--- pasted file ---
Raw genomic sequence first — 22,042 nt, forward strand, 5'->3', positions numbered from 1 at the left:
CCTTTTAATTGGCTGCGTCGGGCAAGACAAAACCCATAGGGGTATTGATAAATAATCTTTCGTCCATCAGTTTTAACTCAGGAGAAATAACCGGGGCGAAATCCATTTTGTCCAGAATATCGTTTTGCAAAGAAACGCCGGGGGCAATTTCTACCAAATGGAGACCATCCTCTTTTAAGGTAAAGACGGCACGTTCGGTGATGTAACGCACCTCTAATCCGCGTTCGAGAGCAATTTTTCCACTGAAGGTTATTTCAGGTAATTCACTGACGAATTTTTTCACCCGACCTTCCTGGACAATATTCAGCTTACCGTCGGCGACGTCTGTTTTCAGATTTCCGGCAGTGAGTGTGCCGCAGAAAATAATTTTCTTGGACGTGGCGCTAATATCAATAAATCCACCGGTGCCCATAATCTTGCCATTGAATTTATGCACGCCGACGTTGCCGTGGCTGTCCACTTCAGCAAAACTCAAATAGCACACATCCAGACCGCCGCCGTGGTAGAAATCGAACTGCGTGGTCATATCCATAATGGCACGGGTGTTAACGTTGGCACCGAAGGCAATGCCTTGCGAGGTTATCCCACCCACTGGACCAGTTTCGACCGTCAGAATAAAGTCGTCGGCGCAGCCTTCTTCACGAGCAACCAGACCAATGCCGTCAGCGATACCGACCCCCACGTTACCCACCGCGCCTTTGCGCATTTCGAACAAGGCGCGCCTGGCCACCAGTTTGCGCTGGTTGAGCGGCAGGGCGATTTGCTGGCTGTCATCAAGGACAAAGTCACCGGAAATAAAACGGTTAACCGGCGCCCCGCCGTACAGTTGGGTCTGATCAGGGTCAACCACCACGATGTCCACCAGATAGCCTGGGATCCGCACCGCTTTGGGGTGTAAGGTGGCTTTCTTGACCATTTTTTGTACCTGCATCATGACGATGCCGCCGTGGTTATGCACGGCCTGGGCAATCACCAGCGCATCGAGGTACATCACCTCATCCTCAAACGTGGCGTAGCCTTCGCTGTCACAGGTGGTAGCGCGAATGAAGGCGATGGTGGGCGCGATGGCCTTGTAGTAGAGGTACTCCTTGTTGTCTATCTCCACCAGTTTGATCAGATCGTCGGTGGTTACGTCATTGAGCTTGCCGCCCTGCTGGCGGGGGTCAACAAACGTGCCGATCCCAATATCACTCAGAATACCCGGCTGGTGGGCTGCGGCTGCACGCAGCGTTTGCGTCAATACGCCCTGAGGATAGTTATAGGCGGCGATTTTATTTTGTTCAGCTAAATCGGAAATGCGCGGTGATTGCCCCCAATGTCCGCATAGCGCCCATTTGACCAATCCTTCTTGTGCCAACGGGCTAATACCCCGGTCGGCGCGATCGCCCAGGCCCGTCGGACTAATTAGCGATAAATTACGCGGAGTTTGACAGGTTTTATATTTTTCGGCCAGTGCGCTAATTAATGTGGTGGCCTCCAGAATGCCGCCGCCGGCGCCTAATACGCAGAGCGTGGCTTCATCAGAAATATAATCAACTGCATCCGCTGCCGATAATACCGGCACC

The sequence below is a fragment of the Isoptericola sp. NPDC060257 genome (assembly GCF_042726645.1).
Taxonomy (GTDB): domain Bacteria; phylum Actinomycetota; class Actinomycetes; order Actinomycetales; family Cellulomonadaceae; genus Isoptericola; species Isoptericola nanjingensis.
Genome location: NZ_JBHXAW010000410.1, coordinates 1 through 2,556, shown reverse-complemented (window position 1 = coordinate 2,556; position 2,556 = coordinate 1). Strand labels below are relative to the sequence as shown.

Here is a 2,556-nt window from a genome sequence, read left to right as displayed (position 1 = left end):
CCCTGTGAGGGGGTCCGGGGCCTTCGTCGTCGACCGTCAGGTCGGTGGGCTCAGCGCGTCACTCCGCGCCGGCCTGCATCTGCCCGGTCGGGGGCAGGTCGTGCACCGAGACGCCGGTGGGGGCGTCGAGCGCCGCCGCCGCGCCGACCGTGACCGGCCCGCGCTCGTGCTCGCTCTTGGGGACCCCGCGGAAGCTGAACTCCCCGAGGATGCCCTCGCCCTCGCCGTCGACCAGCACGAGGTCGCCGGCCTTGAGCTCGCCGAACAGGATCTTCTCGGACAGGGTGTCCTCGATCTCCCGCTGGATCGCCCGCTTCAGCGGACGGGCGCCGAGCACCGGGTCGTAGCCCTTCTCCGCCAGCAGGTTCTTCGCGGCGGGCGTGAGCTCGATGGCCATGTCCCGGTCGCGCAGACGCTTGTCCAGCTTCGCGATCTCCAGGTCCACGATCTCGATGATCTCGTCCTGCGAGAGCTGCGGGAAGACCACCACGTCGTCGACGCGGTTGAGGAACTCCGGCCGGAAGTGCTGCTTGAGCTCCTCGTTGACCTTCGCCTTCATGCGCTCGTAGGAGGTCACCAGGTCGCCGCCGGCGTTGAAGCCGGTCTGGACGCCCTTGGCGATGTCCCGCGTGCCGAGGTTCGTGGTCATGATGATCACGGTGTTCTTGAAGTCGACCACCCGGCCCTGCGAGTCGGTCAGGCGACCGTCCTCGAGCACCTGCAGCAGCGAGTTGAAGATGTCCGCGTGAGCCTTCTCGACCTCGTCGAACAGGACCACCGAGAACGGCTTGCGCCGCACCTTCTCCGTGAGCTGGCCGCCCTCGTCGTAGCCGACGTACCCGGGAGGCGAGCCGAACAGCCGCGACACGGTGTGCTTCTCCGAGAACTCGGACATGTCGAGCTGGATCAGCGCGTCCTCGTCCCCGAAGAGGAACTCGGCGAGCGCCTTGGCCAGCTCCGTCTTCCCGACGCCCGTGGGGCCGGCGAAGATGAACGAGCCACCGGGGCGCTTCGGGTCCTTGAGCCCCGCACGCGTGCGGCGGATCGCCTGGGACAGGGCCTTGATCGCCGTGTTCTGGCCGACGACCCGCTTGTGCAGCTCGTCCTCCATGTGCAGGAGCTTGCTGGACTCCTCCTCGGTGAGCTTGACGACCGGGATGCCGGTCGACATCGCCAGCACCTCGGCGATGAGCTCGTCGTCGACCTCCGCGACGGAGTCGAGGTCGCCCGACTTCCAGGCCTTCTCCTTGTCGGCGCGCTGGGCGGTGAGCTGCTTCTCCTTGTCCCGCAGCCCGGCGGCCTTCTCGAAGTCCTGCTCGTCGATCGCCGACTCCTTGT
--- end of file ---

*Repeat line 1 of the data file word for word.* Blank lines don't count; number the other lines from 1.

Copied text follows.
Raw genomic sequence first — 22,042 nt, forward strand, 5'->3', positions numbered from 1 at the left: